| Conclusions|| |
The rural stream has been designed to meet a particular need in Northern Sweden, which is for medical education in the small and somewhat isolated rural communities which dominate the inland areas. Expanding medical education to these communities is likely to increase their ability to attract appropriately trained and motivated doctors in future. While the implementation of a “standard” LIC program may be possible in these small communities, it is likely to be very difficult because of the lack of critical mass of supervising clinicians and resources to support the student learning experience. The rural stream proposal attempts to increase exposure to particular kinds of rural settings while conforming to the demands of the core curriculum. As with the experience of implementation of the RMP, changes to both curriculum and pedagogy are likely to emerge incrementally and in partnership between the central campus in Umeå and the education sites.
The rural stream provides exposure over a long period of time (3 or 4 years) but not for long periods of time (at least for clinical education). The extent to which it may be “immersive” is difficult to predetermine. It is likely that students will have strong interactions with the rural workplaces even when not on placement as they debrief on past placements, arrange future placements, and complete assessment tasks. At the same time, placements over multiple years might provide opportunities for deeper interaction with particular patients. In summary, the rural stream is “long” in a different way to the LIC standard, its immersive value is unclear, and it engages students in rural practice through a larger part of the degree program but may not have the same level of community engagement. Nevertheless, this is a model of exposure that goes beyond the “flying visits” that smaller communities are often exposed to, and there are elements of this model that could be used to enhance LICs and rural medical education more broadly.
Financial support and sponsorship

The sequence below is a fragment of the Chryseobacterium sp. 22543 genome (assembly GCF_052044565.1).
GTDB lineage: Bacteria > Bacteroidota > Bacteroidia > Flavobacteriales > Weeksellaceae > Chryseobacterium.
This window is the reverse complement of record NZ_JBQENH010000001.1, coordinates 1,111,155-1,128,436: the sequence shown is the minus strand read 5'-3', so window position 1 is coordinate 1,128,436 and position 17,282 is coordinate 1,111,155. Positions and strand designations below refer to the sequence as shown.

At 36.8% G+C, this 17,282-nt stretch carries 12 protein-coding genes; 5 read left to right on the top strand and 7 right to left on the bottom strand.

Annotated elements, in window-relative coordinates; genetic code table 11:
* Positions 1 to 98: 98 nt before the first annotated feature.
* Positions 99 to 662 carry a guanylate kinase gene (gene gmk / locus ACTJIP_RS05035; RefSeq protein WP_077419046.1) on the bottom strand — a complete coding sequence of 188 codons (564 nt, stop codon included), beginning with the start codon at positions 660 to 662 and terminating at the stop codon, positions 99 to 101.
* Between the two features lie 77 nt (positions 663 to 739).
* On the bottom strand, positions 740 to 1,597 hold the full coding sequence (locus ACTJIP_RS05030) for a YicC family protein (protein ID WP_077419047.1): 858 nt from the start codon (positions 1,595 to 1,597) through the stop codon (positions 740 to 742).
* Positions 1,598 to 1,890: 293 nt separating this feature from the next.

Conflicts of interest
There are no conflicts of interest.
| References|| |
Pettersson FL. Implementing a Swedish regionalized medical program supported by digital technologies: Possibilities and challenges from a management perspective. Rural Remote Health 2013;13:2173.
Norris TE, Schaad DC, DeWitt D, Ogur B, Hunt DD, Consortium of Longitudinal Integrated Clerkships. Longitudinal integrated clerkships for medical students: An innovation adopted by medical schools in Australia, Canada, South Africa, and the United States. Acad Med 2009;84:902-7.
Heddle W, Roberton G, Mahoney S, Walters L, Strasser S, Worley P. Challenges in transformation of the “traditional block rotation” medical student clinical education into a longitudinal integrated clerkship model. Educ Health (Abingdon) 2014;27:138-42.
Strasser R, Hogenbirk JC, Minore B, Marsh DC, Berry S, McCready WG, et al
. Transforming health professional education through social accountability: Canada's northern Ontario school of medicine. Med Teach 2013;35:490-6.
Mausz J, Tavares W. Learning in professionally 'distant' contexts: Opportunities and challenges. Adv Health Sci Educ Theory Pract 2017;22:581-600.
Walters L, Carson D, McGrail M, Campbell D, Porter R, Greenhill J, et al
. Network theory: A new method of evaluating the impact of rural training pipelines? Rural Medicine Conference; Dubbo, Australia; 2014.
Worley P, Couper I, Strasser R, Graves L, Cummings BA, Woodman R, et al.
A typology of longitudinal integrated clerkships. Med Educ 2016;50:922-32.
Rivett D. Rural health: Bush outlook brightens with classification overhaul. Aust Med 2014;26:27.
Jones R, Higgs R, de Angelis C, Prideaux D. Changing face of medical curricula. Lancet 2001;357:699-703.
Pettersson F, Olofsson AD. Implementing distance teaching at a large scale in medical education: A struggle between dominant and non-dominant teaching activities. Educ Info Technol 2015;20:359-80.
Hudson JN, Poncelet AN, Weston KM, Bushnell JA, A Farmer E. Longitudinal integrated clerkships. Med Teach 2017;39:7-13.
Osman NY, Atalay A, Ghosh A, Saravanan Y, Shagrin B, Singh T,et al
. Structuring Medical Education for Workforce Transformation: Continuity, Symbiosis and Longitudinal Integrated Clerkships. Educ Sci 2017;7:58.
Ellaway R, Graves L, Berry S, Myhre D, Cummings BA, Konkin J. Twelve tips for designing and running longitudinal integrated clerkships. Med Teach 2013;35:989-95.
Myhre DL, Woloschuk W, Pedersen JS. Exposure and attitudes toward interprofessional teams: a three-year prospective study of longitudinal integrated clerkship versus rotation-based clerkship students. J Interprof Care 2014;28:270-2.
[Table 1], [Table 2]